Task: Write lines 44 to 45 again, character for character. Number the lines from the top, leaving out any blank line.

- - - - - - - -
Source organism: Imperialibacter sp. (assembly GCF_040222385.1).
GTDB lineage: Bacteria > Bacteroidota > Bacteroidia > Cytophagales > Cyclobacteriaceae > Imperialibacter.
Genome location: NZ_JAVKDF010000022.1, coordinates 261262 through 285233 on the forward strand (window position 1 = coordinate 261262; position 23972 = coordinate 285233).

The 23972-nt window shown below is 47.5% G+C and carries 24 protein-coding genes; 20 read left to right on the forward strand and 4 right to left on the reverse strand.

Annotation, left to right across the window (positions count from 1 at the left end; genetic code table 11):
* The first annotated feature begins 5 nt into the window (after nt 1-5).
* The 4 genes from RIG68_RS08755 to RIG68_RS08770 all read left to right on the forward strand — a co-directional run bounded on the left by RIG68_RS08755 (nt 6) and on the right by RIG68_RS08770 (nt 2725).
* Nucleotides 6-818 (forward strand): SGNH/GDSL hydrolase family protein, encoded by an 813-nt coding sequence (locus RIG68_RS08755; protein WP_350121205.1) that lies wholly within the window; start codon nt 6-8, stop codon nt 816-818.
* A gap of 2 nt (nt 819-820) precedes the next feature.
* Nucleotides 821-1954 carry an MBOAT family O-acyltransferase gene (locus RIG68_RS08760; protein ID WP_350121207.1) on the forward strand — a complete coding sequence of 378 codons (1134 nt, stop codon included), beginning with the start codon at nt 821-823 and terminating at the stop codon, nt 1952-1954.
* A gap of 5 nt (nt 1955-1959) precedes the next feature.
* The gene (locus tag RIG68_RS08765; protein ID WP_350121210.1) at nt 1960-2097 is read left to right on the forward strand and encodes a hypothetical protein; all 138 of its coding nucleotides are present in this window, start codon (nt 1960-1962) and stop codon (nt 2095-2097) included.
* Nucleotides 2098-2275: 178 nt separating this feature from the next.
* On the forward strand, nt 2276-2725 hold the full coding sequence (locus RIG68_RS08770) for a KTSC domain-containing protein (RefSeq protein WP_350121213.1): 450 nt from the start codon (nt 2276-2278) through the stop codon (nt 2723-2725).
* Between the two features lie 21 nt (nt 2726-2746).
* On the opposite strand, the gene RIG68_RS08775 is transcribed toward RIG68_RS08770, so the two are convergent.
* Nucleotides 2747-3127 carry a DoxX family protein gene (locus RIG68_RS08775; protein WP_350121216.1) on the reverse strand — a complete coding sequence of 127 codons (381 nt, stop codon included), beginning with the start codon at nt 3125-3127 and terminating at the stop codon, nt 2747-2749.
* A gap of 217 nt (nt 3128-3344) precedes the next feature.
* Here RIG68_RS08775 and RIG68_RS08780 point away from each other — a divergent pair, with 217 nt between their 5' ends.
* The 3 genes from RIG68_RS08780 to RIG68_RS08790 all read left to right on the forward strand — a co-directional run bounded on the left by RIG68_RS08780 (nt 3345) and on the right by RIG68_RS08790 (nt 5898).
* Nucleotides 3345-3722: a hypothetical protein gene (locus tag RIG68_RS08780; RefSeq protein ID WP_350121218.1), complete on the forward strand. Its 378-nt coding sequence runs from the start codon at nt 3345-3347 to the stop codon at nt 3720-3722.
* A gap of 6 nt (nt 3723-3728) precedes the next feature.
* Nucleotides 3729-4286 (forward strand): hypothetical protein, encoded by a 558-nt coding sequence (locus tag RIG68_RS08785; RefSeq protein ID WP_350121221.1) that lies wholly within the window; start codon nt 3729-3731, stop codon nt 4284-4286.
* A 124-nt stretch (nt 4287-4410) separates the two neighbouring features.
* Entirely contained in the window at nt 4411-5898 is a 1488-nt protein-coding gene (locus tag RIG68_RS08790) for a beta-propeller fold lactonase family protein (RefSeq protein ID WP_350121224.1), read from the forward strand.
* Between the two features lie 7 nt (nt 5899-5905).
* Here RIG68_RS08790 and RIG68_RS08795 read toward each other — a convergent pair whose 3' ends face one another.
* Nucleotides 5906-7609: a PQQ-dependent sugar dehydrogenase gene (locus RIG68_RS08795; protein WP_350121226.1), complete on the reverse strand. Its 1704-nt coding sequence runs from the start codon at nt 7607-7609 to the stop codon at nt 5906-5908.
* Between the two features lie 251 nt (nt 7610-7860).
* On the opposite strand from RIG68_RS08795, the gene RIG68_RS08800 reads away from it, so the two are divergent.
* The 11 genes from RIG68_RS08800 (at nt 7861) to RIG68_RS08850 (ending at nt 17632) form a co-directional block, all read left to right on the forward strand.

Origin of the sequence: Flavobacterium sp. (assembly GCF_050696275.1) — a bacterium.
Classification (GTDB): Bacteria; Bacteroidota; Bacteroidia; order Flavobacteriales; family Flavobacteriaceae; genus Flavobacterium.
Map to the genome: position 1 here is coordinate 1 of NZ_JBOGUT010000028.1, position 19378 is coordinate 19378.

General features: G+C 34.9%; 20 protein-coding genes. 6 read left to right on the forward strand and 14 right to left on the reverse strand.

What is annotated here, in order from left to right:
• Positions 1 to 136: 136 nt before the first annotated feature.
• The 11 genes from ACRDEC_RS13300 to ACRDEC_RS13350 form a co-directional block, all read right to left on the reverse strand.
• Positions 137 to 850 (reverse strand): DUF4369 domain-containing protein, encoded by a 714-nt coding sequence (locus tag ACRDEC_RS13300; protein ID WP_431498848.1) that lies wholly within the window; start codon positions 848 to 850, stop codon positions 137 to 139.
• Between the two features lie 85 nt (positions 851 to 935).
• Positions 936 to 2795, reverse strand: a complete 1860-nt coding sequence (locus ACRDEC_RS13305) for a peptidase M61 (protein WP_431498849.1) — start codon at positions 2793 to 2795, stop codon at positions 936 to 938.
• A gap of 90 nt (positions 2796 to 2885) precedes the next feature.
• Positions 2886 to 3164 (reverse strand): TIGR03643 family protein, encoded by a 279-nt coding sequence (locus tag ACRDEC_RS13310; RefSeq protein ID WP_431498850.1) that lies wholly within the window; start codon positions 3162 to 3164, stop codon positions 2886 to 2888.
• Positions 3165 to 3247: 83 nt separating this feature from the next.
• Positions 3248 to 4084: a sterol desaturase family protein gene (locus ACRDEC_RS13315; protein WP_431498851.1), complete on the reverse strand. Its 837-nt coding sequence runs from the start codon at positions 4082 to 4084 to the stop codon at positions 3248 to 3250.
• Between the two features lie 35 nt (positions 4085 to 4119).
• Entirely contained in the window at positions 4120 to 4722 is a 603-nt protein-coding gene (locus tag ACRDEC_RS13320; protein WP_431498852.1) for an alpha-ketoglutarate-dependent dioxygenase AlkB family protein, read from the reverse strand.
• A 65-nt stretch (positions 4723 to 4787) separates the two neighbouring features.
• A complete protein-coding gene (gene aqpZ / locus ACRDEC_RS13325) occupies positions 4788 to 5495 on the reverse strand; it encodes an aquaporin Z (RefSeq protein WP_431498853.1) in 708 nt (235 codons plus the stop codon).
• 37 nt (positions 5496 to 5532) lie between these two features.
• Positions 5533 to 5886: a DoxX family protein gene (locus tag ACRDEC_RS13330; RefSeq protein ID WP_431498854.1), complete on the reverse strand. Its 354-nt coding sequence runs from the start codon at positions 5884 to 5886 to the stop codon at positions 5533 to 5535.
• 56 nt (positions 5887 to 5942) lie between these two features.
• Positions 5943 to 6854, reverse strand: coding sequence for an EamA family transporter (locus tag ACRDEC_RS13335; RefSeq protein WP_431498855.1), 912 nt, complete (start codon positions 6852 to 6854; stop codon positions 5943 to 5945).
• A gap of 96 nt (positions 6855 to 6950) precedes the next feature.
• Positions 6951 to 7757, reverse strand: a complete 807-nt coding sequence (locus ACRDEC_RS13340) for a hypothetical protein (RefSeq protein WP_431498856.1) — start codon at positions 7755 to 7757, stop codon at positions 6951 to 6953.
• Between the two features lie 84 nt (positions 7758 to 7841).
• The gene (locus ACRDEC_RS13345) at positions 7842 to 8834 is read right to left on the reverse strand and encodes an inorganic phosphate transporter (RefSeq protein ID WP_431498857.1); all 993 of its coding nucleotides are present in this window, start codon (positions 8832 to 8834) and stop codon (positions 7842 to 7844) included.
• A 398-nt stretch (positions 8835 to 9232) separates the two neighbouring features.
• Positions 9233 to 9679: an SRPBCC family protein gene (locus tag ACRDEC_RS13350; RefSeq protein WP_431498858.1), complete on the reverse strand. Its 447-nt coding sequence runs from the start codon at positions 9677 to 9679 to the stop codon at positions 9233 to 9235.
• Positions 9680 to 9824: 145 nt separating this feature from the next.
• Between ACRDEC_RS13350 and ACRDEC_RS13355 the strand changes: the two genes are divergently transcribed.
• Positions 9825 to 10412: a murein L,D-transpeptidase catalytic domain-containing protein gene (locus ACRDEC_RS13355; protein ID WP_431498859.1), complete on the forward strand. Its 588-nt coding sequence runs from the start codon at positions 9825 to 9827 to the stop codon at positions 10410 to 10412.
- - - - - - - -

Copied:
• Positions 3165 to 3247: 83 nt separating this feature from the next.
• Positions 3248 to 4084: a sterol desaturase family protein gene (locus ACRDEC_RS13315; protein WP_431498851.1), complete on the reverse strand. Its 837-nt coding sequence runs from the start codon at positions 4082 to 4084 to the stop codon at positions 3248 to 3250.